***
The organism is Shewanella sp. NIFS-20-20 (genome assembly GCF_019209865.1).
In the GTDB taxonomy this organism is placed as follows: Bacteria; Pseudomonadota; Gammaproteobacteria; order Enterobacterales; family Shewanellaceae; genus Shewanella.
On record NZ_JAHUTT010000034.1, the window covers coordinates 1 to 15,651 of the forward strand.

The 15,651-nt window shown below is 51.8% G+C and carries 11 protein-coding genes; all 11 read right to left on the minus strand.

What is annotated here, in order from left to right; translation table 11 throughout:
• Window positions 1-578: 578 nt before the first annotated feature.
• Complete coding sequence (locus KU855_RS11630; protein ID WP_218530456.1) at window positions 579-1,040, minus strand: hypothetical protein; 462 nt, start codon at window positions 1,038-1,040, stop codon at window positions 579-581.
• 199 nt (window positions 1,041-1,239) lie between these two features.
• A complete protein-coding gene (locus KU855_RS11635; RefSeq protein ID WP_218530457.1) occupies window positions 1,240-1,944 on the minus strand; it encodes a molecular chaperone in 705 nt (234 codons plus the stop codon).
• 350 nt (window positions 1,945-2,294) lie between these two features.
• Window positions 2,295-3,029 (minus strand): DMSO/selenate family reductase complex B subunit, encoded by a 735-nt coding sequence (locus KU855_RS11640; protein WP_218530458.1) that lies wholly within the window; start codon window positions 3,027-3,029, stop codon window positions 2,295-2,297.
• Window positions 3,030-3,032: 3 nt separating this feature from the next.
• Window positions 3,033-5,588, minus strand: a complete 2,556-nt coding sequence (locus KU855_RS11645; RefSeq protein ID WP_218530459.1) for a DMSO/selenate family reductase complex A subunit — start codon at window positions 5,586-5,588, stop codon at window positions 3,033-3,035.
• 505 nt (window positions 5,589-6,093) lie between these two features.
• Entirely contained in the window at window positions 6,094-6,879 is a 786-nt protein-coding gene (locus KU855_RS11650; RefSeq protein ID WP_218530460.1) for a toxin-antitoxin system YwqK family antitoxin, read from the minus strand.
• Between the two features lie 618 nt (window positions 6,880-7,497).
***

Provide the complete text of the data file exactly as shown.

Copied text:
The organism is Shewanella sp. NIFS-20-20 (genome assembly GCF_019209865.1).
In the GTDB taxonomy this organism is placed as follows: Bacteria; Pseudomonadota; Gammaproteobacteria; order Enterobacterales; family Shewanellaceae; genus Shewanella.
On record NZ_JAHUTT010000034.1, the window covers coordinates 1 to 15,651 of the forward strand.

The 15,651-nt window shown below is 51.8% G+C and carries 11 protein-coding genes; all 11 read right to left on the minus strand.

What is annotated here, in order from left to right; translation table 11 throughout:
• Window positions 1-578: 578 nt before the first annotated feature.
• Complete coding sequence (locus KU855_RS11630; protein ID WP_218530456.1) at window positions 579-1,040, minus strand: hypothetical protein; 462 nt, start codon at window positions 1,038-1,040, stop codon at window positions 579-581.
• 199 nt (window positions 1,041-1,239) lie between these two features.
• A complete protein-coding gene (locus KU855_RS11635; RefSeq protein ID WP_218530457.1) occupies window positions 1,240-1,944 on the minus strand; it encodes a molecular chaperone in 705 nt (234 codons plus the stop codon).
• 350 nt (window positions 1,945-2,294) lie between these two features.
• Window positions 2,295-3,029 (minus strand): DMSO/selenate family reductase complex B subunit, encoded by a 735-nt coding sequence (locus KU855_RS11640; protein WP_218530458.1) that lies wholly within the window; start codon window positions 3,027-3,029, stop codon window positions 2,295-2,297.
• Window positions 3,030-3,032: 3 nt separating this feature from the next.
• Window positions 3,033-5,588, minus strand: a complete 2,556-nt coding sequence (locus KU855_RS11645; RefSeq protein ID WP_218530459.1) for a DMSO/selenate family reductase complex A subunit — start codon at window positions 5,586-5,588, stop codon at window positions 3,033-3,035.
• 505 nt (window positions 5,589-6,093) lie between these two features.
• Entirely contained in the window at window positions 6,094-6,879 is a 786-nt protein-coding gene (locus KU855_RS11650; RefSeq protein ID WP_218530460.1) for a toxin-antitoxin system YwqK family antitoxin, read from the minus strand.
• Between the two features lie 618 nt (window positions 6,880-7,497).